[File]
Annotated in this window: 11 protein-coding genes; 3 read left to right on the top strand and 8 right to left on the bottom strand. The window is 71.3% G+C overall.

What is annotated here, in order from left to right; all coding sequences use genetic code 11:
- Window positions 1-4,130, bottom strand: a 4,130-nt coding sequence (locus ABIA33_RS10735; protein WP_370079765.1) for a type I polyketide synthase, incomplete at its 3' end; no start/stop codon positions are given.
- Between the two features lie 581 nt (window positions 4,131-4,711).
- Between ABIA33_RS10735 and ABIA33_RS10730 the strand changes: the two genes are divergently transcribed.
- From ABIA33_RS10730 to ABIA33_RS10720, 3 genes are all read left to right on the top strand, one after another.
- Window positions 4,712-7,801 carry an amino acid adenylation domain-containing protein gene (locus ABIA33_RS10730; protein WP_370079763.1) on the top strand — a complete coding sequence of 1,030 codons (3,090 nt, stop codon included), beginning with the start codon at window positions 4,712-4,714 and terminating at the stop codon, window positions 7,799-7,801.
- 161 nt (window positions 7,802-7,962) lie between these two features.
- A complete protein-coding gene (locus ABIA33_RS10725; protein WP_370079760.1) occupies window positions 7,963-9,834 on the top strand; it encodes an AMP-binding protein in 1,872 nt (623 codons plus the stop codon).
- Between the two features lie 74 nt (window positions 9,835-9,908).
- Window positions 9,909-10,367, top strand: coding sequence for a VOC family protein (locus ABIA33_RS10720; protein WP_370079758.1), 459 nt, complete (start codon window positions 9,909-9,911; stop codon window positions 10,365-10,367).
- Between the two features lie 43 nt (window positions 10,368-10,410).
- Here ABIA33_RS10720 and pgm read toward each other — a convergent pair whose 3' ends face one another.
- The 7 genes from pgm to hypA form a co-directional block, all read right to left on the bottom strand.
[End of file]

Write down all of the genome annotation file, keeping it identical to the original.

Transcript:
Annotated in this window: 11 protein-coding genes; 3 read left to right on the top strand and 8 right to left on the bottom strand. The window is 71.3% G+C overall.

What is annotated here, in order from left to right; all coding sequences use genetic code 11:
- Window positions 1-4,130, bottom strand: a 4,130-nt coding sequence (locus ABIA33_RS10735; protein WP_370079765.1) for a type I polyketide synthase, incomplete at its 3' end; no start/stop codon positions are given.
- Between the two features lie 581 nt (window positions 4,131-4,711).
- Between ABIA33_RS10735 and ABIA33_RS10730 the strand changes: the two genes are divergently transcribed.
- From ABIA33_RS10730 to ABIA33_RS10720, 3 genes are all read left to right on the top strand, one after another.
- Window positions 4,712-7,801 carry an amino acid adenylation domain-containing protein gene (locus ABIA33_RS10730; protein WP_370079763.1) on the top strand — a complete coding sequence of 1,030 codons (3,090 nt, stop codon included), beginning with the start codon at window positions 4,712-4,714 and terminating at the stop codon, window positions 7,799-7,801.
- 161 nt (window positions 7,802-7,962) lie between these two features.
- A complete protein-coding gene (locus ABIA33_RS10725; protein WP_370079760.1) occupies window positions 7,963-9,834 on the top strand; it encodes an AMP-binding protein in 1,872 nt (623 codons plus the stop codon).
- Between the two features lie 74 nt (window positions 9,835-9,908).
- Window positions 9,909-10,367, top strand: coding sequence for a VOC family protein (locus ABIA33_RS10720; protein WP_370079758.1), 459 nt, complete (start codon window positions 9,909-9,911; stop codon window positions 10,365-10,367).
- Between the two features lie 43 nt (window positions 10,368-10,410).
- Here ABIA33_RS10720 and pgm read toward each other — a convergent pair whose 3' ends face one another.
- The 7 genes from pgm to hypA form a co-directional block, all read right to left on the bottom strand.